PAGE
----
But I am not a creature of logic; I did it again. This year my goal was to write something that I loved enough to carry through the editing process. NaNoWriMo is a fair goal depending on what you want from it. I find the parts of my brain that create just work faster under a deadline. I daydream half the time anyway, it just isn't as focused.

And I am terrified. I see my novel looming before me, full of spelling errors and misplaced characters, full of subplots that vanish and ideas that never have use.

I read a bit and thought it was okay. I worked through a chapter summary to figure out what story I was telling and found something completely different. Now I'm stuck, just like last year, with the novel I wrote and the one I wish I wrote and I don't even know which is better. I know there are huge portions that need writing, but I don't know what they are or where they are which means I'm going to be writing and editing at the same time.

But this is all silliness. I have no reason to be frightened because I have nothing to lose. Well, actually I do. I have my deadline set out and people agreeing to read my novel when it is presentable in June. If I make a major mistake and let it remain I will feel moral guilt for destroying my art and my characters will never forgive me.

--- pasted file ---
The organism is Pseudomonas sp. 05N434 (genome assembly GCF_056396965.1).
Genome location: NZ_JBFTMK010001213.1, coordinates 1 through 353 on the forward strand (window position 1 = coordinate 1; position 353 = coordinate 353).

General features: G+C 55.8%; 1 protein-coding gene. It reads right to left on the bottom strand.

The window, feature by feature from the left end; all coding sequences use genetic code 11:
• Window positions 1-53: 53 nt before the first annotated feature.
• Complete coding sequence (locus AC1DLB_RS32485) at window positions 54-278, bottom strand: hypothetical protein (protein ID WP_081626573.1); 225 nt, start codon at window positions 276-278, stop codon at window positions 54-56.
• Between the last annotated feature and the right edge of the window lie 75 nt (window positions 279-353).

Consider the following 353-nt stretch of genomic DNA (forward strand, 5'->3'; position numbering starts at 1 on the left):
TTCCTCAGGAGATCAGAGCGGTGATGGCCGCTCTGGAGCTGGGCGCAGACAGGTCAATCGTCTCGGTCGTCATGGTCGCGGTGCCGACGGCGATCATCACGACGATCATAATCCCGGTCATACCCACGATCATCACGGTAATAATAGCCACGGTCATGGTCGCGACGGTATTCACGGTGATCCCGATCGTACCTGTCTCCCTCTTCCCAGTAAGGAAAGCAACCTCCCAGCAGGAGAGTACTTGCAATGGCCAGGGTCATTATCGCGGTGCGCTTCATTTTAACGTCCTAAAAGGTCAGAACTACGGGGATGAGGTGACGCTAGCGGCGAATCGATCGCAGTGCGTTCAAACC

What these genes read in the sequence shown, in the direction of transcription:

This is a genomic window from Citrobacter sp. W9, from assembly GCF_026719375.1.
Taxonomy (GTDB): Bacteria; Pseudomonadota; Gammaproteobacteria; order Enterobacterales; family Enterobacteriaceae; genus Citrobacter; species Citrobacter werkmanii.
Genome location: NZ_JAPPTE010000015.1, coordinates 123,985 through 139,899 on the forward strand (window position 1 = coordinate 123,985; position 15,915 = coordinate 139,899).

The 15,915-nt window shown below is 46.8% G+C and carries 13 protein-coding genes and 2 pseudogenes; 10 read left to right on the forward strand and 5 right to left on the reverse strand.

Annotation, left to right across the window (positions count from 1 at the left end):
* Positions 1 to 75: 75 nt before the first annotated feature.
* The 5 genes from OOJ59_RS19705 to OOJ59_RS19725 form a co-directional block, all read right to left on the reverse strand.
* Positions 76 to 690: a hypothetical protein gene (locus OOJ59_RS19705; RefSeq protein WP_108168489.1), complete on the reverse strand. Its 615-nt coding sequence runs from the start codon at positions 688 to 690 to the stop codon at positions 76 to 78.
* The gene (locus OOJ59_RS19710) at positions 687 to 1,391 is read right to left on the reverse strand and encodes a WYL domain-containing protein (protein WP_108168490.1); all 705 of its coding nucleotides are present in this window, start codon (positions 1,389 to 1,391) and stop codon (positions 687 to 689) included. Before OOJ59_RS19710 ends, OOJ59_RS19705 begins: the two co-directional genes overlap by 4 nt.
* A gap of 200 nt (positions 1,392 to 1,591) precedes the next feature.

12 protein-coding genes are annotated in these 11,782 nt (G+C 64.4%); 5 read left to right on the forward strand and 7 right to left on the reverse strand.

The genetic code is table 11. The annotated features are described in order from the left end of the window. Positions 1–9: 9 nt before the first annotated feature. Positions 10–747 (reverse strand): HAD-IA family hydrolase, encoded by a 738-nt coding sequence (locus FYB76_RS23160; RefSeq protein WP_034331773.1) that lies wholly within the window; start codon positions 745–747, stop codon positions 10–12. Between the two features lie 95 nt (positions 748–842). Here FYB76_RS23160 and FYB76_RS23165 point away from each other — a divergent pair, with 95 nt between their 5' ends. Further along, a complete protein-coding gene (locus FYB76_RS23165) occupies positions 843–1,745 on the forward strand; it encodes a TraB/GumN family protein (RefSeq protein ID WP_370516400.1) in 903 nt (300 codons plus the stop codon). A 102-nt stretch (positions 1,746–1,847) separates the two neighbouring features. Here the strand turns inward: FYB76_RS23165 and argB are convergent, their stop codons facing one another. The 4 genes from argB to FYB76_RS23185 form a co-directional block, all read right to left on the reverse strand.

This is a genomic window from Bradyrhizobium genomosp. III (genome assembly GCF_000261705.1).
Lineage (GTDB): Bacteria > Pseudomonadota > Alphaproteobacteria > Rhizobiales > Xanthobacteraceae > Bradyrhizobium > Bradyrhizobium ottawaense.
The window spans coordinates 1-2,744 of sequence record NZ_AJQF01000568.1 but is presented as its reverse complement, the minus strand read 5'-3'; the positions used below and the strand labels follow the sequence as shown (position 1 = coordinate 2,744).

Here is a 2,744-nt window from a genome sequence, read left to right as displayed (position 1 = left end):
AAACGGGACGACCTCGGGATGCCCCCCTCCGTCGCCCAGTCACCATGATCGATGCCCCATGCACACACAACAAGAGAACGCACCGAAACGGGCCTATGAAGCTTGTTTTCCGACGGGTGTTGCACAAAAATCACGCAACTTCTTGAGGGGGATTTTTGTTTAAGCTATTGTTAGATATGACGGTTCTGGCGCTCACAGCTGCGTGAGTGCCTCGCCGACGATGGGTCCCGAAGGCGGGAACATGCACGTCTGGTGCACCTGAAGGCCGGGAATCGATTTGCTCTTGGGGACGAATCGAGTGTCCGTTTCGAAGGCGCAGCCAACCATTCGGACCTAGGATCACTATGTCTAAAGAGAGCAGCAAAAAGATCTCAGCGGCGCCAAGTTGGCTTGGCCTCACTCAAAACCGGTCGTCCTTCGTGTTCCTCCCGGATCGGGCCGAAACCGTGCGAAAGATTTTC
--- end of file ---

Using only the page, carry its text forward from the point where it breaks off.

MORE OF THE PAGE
I really have no choice in the matter, I must be afraid and I must do it right.

Thursday, December 13, 2007

Being the storyteller

As of yesterday I have in my head the following:

Hear the tale of Sonya, a geeky girl with large glasses, fights the evil snail-monster in the river Po.

Edward defeats the evil and heartless villain and marries beautiful princess Hassaname.

Pat goes to a funeral of her great uncle Mordicae and discusses the meanings of life...and stuff.

Gather round, gather round, hear the tale of the tender-hearted Emily who meets her true love and steals a spaceship from the Martian king.

I am suspicious of models, I am suspicious of questions, I am suspicious of the truth and I am suspicious of anything that seems useful or enjoyable. Hence I must be highly suspicious of THE WRITING OF FICTION by Arthur Hoffman. But I'm not. Hoffman was an editor and a writing teacher and henceforth we must not trust him or place any trust in his ability to aid writers. Writing is art, as you know, and cannot be taught and ought not to be sold. I trust him, in fact I am willing to place my sanity in his hands. Why? Because he is brilliant.

Until yesterday I knew that I wanted to improve my writing, that I was not perfect, and that I could do better if I put my mind to it. I knew that if I practiced show-don't-tell things would be better.